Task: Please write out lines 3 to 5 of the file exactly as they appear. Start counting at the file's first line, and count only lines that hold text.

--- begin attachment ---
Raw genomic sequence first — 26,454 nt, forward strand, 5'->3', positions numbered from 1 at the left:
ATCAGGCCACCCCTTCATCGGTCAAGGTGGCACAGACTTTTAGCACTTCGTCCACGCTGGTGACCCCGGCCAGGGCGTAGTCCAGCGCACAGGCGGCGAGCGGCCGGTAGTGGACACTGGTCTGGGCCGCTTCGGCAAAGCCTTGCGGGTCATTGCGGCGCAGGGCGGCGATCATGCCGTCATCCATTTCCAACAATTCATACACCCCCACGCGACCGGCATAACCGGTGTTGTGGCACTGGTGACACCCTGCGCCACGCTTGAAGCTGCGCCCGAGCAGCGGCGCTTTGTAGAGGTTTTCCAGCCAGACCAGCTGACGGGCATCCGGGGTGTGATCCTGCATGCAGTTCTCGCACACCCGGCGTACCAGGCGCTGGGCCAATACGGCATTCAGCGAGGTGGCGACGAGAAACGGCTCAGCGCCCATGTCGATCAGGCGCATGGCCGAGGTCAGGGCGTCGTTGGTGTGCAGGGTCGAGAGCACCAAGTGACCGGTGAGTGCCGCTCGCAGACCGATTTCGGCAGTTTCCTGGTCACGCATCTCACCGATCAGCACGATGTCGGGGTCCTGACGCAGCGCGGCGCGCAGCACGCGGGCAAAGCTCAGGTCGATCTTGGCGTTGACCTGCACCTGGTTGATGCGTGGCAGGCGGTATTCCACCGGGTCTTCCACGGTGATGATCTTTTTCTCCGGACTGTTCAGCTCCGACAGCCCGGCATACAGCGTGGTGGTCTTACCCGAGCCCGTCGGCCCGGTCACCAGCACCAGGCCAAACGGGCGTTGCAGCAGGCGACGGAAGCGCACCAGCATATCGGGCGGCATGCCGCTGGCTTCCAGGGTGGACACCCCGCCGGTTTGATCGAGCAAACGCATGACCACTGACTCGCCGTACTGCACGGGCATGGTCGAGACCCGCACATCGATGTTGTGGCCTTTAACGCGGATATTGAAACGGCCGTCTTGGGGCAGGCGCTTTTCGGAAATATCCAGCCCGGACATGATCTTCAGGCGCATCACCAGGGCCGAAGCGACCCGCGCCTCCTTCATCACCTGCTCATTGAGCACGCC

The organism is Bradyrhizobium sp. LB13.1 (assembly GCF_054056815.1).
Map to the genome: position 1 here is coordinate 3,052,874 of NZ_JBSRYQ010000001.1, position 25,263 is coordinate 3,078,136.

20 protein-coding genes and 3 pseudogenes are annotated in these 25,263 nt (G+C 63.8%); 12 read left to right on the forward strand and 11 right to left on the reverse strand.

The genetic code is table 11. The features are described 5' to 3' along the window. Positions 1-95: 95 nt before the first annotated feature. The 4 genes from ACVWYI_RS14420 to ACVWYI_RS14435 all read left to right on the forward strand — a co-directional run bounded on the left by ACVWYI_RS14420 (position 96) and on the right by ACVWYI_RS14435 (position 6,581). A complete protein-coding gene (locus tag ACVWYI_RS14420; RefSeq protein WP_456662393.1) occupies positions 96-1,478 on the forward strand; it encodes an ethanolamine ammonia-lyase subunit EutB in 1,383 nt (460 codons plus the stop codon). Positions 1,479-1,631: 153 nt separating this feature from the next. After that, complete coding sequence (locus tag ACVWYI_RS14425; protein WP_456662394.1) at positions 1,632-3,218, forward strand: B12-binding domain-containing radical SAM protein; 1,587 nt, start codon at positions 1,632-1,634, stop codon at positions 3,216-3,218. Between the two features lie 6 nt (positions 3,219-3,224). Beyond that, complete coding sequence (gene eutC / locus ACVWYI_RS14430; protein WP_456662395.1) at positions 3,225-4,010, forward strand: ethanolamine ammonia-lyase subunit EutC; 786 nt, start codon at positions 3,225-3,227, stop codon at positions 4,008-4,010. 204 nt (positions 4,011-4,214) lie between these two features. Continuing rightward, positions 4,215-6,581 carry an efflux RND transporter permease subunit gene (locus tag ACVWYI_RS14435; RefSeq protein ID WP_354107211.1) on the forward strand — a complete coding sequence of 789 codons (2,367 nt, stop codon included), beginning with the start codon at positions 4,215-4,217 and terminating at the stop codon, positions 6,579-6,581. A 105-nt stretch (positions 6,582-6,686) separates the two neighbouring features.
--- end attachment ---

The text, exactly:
The organism is Bradyrhizobium sp. LB13.1 (assembly GCF_054056815.1).
Map to the genome: position 1 here is coordinate 3,052,874 of NZ_JBSRYQ010000001.1, position 25,263 is coordinate 3,078,136.

20 protein-coding genes and 3 pseudogenes are annotated in these 25,263 nt (G+C 63.8%); 12 read left to right on the forward strand and 11 right to left on the reverse strand.